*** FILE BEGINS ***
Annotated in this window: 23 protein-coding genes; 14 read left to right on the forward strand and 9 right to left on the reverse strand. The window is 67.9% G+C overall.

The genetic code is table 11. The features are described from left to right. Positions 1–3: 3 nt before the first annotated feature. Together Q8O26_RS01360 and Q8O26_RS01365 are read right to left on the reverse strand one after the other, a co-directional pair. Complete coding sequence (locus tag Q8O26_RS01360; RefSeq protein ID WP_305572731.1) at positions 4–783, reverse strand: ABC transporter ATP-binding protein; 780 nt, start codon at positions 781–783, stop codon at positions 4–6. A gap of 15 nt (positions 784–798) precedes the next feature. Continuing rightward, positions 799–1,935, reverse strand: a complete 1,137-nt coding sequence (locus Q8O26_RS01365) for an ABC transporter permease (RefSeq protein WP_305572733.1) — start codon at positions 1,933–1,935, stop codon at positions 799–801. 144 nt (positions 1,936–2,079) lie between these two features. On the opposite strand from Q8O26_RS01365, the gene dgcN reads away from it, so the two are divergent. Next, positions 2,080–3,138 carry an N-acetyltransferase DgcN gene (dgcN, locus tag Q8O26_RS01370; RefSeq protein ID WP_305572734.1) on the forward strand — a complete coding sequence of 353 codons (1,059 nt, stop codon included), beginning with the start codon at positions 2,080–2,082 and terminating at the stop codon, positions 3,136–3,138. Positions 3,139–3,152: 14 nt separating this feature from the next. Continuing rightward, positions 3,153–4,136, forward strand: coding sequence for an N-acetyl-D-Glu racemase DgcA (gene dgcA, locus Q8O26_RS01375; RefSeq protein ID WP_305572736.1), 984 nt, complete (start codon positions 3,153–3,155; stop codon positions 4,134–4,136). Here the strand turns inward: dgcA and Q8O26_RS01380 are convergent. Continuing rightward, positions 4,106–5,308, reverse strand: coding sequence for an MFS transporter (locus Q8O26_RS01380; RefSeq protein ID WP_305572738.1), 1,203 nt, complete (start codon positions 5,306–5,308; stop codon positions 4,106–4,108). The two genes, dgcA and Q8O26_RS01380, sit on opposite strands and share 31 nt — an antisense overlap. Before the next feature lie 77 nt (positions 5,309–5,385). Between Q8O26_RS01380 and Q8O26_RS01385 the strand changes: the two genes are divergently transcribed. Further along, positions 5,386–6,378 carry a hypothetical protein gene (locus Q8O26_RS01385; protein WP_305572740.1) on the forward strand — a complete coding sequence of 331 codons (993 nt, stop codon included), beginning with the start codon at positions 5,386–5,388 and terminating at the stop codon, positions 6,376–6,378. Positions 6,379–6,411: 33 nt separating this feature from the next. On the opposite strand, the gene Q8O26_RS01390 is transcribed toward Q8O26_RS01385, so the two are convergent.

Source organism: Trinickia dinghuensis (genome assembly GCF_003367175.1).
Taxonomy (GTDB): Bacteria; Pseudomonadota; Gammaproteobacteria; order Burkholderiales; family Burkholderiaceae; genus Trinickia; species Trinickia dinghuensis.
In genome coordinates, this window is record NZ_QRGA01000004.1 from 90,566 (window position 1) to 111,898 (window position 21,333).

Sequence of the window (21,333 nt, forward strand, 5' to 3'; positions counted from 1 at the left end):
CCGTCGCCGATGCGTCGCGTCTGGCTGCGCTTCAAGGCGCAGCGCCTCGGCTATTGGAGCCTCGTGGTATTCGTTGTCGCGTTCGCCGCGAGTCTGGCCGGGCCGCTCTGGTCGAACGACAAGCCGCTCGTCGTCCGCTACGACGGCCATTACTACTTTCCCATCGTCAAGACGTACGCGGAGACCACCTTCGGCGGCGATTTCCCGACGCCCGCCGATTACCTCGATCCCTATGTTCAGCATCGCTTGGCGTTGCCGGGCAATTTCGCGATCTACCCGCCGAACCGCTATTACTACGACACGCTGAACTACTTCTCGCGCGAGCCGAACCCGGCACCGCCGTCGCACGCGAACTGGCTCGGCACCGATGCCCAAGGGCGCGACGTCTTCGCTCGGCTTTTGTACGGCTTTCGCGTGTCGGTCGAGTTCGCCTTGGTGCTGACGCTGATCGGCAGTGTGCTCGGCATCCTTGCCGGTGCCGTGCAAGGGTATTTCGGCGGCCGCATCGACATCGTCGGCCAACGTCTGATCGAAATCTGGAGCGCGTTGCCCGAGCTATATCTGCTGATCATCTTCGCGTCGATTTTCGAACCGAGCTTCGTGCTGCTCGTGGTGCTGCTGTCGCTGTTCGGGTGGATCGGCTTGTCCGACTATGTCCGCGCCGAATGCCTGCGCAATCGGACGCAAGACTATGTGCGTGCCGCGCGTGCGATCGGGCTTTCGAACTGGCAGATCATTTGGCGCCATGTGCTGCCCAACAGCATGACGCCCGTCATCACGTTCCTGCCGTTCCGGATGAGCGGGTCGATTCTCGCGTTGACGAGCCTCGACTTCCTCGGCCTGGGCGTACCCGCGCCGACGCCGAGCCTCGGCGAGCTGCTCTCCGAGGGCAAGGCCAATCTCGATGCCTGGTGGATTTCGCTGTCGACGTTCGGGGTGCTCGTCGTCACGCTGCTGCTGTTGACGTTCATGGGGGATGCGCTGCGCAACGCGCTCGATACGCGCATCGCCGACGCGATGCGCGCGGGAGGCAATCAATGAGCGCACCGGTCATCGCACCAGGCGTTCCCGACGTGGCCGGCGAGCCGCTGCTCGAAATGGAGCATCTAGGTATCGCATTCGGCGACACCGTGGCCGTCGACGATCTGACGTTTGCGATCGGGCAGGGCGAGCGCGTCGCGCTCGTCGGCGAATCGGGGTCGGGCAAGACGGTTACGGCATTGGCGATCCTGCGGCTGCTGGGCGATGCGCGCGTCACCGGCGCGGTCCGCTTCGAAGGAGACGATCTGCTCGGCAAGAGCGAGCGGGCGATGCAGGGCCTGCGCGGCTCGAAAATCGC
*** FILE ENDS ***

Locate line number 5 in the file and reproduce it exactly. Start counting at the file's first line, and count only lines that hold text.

In genome coordinates, this window is record NZ_QRGA01000004.1 from 90,566 (window position 1) to 111,898 (window position 21,333).